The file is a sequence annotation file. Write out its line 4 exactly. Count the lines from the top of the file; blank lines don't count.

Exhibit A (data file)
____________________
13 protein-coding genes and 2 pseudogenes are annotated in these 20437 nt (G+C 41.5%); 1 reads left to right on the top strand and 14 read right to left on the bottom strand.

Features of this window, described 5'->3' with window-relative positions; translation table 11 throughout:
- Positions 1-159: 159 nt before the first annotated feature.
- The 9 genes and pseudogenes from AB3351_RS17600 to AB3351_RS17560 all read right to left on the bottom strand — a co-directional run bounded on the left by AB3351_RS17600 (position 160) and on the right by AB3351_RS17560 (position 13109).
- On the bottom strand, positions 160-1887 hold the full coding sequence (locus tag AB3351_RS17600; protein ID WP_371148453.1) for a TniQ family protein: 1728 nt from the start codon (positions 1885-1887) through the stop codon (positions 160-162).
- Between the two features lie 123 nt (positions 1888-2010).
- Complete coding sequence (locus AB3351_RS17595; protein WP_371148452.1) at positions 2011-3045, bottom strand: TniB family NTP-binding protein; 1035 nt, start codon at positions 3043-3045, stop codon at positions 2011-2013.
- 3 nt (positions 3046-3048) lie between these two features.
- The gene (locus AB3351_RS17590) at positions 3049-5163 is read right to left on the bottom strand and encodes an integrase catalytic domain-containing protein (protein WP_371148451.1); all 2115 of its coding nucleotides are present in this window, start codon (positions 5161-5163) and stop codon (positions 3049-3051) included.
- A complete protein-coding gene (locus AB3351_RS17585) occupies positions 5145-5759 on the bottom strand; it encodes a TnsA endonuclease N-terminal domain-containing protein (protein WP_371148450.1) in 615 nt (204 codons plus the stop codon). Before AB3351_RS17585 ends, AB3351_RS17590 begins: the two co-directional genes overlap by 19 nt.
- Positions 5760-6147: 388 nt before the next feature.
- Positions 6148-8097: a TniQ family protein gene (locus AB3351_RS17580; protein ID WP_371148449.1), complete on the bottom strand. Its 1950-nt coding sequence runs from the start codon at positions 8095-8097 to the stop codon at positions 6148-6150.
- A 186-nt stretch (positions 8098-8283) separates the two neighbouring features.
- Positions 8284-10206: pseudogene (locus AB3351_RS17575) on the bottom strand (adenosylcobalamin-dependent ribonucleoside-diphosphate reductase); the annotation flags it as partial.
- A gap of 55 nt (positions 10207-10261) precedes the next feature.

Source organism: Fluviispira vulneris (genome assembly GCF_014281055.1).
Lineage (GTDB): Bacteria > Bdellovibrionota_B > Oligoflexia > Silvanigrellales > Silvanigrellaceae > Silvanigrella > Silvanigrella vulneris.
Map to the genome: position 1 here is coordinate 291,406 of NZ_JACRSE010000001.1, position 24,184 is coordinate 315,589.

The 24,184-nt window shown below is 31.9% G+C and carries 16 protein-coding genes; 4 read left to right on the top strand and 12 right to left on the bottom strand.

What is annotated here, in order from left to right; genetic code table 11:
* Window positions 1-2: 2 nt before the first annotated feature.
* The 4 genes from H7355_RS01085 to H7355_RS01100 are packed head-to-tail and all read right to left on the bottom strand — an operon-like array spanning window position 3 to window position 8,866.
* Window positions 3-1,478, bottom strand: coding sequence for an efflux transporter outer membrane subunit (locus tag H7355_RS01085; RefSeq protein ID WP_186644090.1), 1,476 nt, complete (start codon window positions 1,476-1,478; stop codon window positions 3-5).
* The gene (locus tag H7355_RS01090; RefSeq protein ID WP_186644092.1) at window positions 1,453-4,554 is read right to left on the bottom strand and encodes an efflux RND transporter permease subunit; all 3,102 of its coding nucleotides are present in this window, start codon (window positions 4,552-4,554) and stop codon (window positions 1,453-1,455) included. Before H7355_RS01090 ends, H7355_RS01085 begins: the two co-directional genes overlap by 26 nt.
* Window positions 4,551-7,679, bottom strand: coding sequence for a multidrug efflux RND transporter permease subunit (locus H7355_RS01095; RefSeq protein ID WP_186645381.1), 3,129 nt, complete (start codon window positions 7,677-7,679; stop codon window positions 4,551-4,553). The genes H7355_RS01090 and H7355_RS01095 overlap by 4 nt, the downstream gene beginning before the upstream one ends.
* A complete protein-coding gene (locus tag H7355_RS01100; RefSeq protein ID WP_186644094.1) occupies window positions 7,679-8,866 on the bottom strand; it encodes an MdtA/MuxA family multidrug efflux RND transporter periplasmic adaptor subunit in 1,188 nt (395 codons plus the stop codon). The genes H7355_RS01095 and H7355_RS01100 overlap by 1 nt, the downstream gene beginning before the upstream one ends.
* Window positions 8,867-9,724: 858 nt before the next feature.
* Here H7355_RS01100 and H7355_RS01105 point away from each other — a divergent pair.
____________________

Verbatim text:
- The 9 genes and pseudogenes from AB3351_RS17600 to AB3351_RS17560 all read right to left on the bottom strand — a co-directional run bounded on the left by AB3351_RS17600 (position 160) and on the right by AB3351_RS17560 (position 13109).